Closer links between academia and non-governmental organisations will benefit both, Brenda Gourley says
In those democracies where often a less than impressive proportion of citizens actually vote, non-governmental organisations are the most visible and active players in civil society.
In undemocratic regimes, NGOs have played a significant role in drawing attention to human rights abuses and bringing relief to the oppressed. For example, in South Africa before 1994, there were thousands of NGOs administering to the victims of apartheid and working for democratic ideals.
The phenomenon of globalisation has pushed the role of NGOs to the fore. It is said that the nation state is too small to handle the big political and social issues and too big to handle the small ones. Hence the increasing importance of NGOs.
Universities direct their efforts, by and large, at educating people to focus their energies and skills on the corporate, first-world or professional sector. This is necessary and desirable in order to produce doctors, lawyers, accountants, engineers and the other professionals society needs.
But what about producing people educated specifically to provide leadership and service in the NGO sector? This is complicated by the fact, noted by Gordon Draper, change management consultant for the Commonwealth Secretariat, that university academics are not necessarily the best candidates for the job of imparting skills better acquired through experiential learning.
It may be that universities themselves have a good deal to learn from the NGO sector.
The University of Natal was asked to organise symposia on relevant themes before last month's Commonwealth Heads of Government Meeting in South Africa. It held a seminar on NGOs, based on a conference that had just taken place that highlighted their role in the pursuit of peace, social justice and development.
At the seminar, NGO representatives and academics heard the sector's needs and looked at the process of co-designing courses to meet those needs.
A clear message was that there is a crying need for new kinds of curricula. Even the donor agencies that support the sector proclaimed their organisations ready to accept education and training as part of project proposals. The importance of training is evidenced by the fact that all United Nations departments are designating a liaison officer for NGOs and that training programmes for staff will henceforth include a component dedicated to cooperation with civil society.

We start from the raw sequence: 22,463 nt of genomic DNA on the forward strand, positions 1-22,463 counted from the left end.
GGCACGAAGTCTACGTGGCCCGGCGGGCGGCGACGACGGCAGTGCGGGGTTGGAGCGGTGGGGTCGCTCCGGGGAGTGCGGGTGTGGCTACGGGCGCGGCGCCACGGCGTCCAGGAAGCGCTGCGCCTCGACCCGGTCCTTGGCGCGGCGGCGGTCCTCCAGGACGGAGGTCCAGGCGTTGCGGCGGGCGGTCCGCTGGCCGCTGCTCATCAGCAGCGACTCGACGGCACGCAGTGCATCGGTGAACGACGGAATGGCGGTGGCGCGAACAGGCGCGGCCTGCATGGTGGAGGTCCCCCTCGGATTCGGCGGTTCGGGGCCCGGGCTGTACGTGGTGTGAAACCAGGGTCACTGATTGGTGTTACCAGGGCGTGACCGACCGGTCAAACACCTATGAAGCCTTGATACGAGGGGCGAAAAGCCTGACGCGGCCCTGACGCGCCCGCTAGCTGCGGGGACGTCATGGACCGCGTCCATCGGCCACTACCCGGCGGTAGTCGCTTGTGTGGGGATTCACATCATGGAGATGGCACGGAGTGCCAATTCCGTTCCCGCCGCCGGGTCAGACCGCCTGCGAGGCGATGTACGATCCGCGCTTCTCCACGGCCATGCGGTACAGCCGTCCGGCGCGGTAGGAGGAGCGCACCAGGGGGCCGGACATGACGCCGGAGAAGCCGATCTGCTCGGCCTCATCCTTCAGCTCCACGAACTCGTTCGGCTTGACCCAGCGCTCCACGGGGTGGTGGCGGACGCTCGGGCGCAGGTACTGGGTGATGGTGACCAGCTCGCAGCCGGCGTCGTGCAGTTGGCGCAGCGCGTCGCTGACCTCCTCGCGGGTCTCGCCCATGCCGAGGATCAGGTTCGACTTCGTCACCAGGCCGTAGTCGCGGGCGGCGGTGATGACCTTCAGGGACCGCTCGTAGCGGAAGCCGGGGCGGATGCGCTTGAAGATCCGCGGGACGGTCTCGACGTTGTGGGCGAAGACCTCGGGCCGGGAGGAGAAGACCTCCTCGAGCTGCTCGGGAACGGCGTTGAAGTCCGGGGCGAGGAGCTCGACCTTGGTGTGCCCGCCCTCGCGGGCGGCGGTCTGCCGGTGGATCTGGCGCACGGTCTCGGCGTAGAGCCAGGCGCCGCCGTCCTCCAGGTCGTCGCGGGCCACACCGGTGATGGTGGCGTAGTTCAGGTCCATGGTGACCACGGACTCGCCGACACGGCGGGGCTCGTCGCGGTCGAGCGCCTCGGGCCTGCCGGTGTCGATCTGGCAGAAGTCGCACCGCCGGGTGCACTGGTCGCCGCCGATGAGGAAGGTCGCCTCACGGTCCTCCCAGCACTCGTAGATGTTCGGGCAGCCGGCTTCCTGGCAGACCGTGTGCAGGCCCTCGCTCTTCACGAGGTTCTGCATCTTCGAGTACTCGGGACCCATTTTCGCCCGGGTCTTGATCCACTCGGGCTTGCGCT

Most experienced NGO representatives understand that very little can be achieved by individuals or groups working on their own. Many countries, even the most sophisticated, have the form but not the substance of democracy. NGOs see networks and partnerships with government and/or other bodies as adding value.
The ingredients of good partnerships are identifiable and can be fostered or negotiated upfront. Good communication skills are essential to productive partnerships. An understanding of the system and context in which one is working is important and not always obvious.
Policy studies are important if we are to break the divide between "those who know and those who do not". Management skills - in particular change management and basic financial skills - must also be in place. Citizenship education should operate across higher education, and issues of governance do not belong only in the education of students destined for this sector.
Leadership skills can be learnt, fostered and honed. One delegate remarked that what she found interesting was that the "soft" skills of yesterday had become the "hard" desirable skills of today.
Information management and the ability to access and research issues on the internet is also regarded as essential, especially when one realises the power to which this medium has been put.
One fine example is the Nobel prize-winning International Campaign to Ban Landmines. A thousand NGOs in 60 countries were linked together by email. The campaign helped turn a growing awareness by ordinary people into a worldwide movement - a sort of globalised democracy - and it made governments acknowledge that the cost of landmines far outweighed the need to use them.
Another important reason for academia to form strong links with NGOs is the growing recognition of experiential learning. "Service learning" is becoming an important way in which students learn essential skills and attitudes. Some partnerships will happen naturally because no organisation in today's world has boundaries that are not permeable and highly porous.
In a sense, globalisation is the ultimate network: flexibility, innovation, learning and "working with" are distinguishable features. Would that all universities displayed such characteristics.
As the private sector muscles in on the terrain of higher education, we in the traditional universities are forced to enlarge our view of what we may regard as potential customers. Many of us look to countries thousands of miles away to boost our student numbers. This is laudable, but a very large number of customers are also to be found right on our own doorsteps - and servicing their needs is not only helpful to your bottom line, it is serving the goals of civil society.
Universities like to think that they are the nurseries of the future leadership of their societies. If they are not receptive to NGOs' needs and potential resources, what leaders they do produce will find themselves in a sector of diminishing importance in achieving a more stronger, saner and more just society.
Brenda Gourley is vice-chancellor at the University of Natal.